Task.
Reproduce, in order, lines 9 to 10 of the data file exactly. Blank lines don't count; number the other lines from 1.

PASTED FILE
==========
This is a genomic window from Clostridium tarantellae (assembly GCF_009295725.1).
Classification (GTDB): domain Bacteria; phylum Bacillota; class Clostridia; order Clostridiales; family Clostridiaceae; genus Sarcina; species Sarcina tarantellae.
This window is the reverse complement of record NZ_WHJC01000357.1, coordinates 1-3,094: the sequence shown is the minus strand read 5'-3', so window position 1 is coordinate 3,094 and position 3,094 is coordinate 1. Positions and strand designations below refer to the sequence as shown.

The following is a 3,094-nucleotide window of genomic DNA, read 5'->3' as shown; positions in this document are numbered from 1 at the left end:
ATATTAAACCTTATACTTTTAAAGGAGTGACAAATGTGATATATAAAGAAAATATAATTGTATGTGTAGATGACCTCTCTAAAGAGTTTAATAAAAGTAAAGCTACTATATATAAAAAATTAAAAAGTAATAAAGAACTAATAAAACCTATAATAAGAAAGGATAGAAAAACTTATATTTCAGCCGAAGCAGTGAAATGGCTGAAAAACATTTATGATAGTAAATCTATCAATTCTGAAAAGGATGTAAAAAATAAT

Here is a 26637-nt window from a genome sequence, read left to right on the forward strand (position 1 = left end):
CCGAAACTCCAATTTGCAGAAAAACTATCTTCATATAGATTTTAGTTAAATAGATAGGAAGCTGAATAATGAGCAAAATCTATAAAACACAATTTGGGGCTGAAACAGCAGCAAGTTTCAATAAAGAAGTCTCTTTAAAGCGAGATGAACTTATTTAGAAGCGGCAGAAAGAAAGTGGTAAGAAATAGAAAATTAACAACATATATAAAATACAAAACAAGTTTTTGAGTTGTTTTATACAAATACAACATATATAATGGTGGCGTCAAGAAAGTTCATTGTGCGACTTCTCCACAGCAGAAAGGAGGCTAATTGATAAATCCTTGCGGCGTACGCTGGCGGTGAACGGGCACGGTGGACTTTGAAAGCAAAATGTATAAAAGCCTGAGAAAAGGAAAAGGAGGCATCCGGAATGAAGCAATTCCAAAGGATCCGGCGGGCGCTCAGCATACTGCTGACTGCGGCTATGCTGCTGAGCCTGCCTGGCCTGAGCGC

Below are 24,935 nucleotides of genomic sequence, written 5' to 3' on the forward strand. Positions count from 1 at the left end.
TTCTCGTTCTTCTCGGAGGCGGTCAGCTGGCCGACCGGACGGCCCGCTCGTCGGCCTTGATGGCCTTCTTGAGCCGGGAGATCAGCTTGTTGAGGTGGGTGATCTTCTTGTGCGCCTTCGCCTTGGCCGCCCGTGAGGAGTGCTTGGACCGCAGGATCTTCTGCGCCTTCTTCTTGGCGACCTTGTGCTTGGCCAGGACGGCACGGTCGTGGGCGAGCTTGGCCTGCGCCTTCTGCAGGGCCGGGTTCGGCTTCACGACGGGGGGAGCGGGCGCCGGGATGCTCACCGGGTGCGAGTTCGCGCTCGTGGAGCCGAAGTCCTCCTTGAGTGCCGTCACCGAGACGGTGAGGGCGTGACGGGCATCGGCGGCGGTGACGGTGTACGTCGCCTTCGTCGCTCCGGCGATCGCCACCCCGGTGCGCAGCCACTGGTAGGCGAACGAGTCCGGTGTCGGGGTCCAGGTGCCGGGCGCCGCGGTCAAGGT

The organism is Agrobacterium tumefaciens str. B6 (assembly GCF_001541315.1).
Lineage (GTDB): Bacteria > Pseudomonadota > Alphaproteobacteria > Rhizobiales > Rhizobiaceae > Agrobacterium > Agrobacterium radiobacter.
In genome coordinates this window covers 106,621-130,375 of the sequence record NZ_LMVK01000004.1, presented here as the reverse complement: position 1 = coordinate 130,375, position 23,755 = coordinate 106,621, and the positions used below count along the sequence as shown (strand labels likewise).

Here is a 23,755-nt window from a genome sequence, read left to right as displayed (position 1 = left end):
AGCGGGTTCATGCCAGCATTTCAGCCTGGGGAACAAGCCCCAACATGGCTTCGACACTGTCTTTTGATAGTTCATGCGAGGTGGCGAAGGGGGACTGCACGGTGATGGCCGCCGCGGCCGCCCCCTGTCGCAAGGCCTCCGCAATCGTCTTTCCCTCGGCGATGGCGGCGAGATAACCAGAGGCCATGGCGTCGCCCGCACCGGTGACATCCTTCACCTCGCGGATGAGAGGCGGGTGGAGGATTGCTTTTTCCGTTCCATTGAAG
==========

TTCTCGTTCTTCTCGGAGGCGGTCAGCTGGCCGACCGGACGGCCCGCTCGTCGGCCTTGATGGCCTTCTTGAGCCGGGAGATCAGCTTGTTGAGGTGGGTGATCTTCTTGTGCGCCTTCGCCTTGGCCGCCCGTGAGGAGTGCTTGGACCGCAGGATCTTCTGCGCCTTCTTCTTGGCGACCTTGTGCTTGGCCAGGACGGCACGGTCGTGGGCGAGCTTGGCCTGCGCCTTCTGCAGGGCCGGGTTCGGCTTCACGACGGGGGGAGCGGGCGCCGGGATGCTCACCGGGTGCGAGTTCGCGCTCGTGGAGCCGAAGTCCTCCTTGAGTGCCGTCACCGAGACGGTGAGGGCGTGACGGGCATCGGCGGCGGTGACGGTGTACGTCGCCTTCGTCGCTCCGGCGATCGCCACCCCGGTGCGCAGCCACTGGTAGGCGAACGAGTCCGGTGTCGGGGTCCAGGTGCCGGGCGCCGCGGTCAAGGT

The organism is Agrobacterium tumefaciens str. B6 (assembly GCF_001541315.1).